|Keep It Simple, Stupid|
My suggestion is that you pick up Code Complete and read it.
I still think that the first edition was one of the best purchases that I ever made. Be warned, it is big. But even so I've read it several times, and referred back to high points enough to count as having read it more times still.
I've just purchased the second edition. I haven't read very much of it yet. My impression so far is that it has filled out a couple of "theoretical issues", added basic best practices in object oriented programming, and gives more citations. (Including, importantly, citations up to the present.) Otherwise it is very similar to the old one. If you have a choice, I'd read the second one. But either is useful.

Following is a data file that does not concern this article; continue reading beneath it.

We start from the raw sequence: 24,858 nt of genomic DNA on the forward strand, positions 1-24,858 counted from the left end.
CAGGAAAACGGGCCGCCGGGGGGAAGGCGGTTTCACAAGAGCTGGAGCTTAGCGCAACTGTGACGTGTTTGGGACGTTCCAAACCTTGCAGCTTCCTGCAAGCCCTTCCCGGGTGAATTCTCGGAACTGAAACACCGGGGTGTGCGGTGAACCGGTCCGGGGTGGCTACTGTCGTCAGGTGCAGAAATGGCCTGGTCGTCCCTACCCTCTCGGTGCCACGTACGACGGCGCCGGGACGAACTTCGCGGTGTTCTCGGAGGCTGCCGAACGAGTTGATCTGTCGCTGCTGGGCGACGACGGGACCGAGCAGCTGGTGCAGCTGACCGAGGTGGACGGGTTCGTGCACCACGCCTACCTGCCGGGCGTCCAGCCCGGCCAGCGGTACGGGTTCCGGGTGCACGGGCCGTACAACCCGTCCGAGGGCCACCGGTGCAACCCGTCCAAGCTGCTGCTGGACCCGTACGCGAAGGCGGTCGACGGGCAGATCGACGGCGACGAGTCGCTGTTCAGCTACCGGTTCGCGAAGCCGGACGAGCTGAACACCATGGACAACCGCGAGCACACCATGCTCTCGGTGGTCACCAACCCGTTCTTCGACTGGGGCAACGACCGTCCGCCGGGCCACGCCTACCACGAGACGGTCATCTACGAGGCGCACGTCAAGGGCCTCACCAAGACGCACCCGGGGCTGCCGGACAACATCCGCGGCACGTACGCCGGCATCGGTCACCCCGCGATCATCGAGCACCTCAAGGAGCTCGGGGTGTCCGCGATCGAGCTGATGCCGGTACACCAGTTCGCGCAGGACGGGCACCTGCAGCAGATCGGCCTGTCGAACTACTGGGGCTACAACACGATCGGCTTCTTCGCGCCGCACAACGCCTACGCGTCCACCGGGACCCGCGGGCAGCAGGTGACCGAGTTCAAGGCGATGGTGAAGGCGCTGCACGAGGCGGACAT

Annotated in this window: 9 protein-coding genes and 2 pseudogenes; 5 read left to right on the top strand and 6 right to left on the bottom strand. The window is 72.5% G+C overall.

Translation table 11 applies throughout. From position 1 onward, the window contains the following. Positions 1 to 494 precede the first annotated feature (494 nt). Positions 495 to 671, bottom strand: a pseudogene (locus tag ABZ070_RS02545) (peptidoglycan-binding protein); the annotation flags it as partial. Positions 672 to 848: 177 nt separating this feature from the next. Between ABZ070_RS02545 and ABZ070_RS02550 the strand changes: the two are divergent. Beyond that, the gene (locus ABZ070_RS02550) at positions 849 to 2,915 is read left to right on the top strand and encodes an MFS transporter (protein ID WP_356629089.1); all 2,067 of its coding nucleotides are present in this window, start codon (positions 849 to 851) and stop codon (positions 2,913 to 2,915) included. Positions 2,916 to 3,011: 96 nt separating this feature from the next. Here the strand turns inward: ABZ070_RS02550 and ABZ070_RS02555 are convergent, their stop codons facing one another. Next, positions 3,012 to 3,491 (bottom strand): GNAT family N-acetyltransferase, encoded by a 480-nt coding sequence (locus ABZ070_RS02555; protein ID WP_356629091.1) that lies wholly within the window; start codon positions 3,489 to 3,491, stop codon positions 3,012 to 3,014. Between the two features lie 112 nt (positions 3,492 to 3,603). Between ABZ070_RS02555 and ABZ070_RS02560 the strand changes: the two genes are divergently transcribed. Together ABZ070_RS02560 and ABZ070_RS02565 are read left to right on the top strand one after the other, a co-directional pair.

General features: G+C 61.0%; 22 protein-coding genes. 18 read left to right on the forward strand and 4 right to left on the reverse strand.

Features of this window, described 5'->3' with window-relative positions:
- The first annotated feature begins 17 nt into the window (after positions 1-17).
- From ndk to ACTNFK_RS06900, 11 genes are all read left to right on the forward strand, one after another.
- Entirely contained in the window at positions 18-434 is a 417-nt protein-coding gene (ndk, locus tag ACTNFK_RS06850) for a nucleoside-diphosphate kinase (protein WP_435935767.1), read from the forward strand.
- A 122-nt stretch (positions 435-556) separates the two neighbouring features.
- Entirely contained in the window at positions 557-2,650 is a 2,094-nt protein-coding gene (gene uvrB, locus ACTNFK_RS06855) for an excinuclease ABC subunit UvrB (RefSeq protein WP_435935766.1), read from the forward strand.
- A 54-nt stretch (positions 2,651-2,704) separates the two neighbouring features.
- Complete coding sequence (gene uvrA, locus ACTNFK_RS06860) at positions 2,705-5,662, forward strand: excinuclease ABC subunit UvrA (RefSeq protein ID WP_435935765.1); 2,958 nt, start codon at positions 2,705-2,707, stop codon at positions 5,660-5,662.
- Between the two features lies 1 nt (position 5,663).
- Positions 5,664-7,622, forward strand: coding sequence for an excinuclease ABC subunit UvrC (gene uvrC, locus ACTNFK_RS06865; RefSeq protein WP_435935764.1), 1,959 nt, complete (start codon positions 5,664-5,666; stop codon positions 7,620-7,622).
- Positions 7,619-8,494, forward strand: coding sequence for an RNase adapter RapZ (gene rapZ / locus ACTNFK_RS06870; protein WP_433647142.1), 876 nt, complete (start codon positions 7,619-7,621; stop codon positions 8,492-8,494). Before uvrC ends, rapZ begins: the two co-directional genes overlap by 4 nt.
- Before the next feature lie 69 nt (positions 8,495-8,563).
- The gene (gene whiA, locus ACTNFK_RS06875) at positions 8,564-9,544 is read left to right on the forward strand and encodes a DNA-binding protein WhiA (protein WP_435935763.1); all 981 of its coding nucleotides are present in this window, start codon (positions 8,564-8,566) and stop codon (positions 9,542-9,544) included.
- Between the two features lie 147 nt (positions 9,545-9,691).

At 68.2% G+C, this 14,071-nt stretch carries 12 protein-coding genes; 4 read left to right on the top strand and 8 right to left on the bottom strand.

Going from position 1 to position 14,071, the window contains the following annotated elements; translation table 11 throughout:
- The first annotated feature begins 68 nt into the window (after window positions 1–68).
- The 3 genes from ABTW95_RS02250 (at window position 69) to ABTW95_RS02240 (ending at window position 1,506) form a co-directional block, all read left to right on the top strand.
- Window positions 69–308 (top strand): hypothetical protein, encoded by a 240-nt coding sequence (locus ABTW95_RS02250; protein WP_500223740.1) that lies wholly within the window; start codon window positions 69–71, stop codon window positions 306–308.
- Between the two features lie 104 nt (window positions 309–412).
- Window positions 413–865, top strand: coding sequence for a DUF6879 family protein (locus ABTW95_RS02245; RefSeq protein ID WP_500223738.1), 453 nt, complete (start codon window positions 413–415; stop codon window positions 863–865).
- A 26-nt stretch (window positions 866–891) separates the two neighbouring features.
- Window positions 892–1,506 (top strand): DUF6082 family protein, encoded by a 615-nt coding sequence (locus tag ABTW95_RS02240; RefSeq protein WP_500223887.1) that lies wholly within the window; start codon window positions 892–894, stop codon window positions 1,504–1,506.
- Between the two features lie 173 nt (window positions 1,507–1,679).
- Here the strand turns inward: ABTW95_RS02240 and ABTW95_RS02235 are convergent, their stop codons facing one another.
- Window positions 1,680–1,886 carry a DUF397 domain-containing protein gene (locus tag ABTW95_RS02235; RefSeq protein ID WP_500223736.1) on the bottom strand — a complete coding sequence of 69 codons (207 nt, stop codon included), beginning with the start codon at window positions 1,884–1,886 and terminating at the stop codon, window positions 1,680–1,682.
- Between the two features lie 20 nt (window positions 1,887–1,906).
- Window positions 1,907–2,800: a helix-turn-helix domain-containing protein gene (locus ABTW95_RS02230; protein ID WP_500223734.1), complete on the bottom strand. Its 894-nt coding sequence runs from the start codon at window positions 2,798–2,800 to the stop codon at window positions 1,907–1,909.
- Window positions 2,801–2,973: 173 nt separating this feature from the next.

And one note. A lot of people buy a lot of books because they know that the books are supposed to be very good. And then skim lightly, but never really get around to reading them. Then buy more books.
Do not do this. (Except with reference books which are not meant to be read.)
My advice is not to buy a book unless you are going to read it. My way of keeping myself honest is that I work on a small number of books, usually 1-2, and do not buy another book until I have finished my current ones or know that I won't finish. Afterwards I try to digest the book. Any points that particularly struck me I'll look up to be sure that I know where they were and what the evidence for them was.
Following this advice I don't buy many books. But the value in the ones that I buy is where it belongs - in my head.
In reply to Re: Software design -- The confussion of buzzwords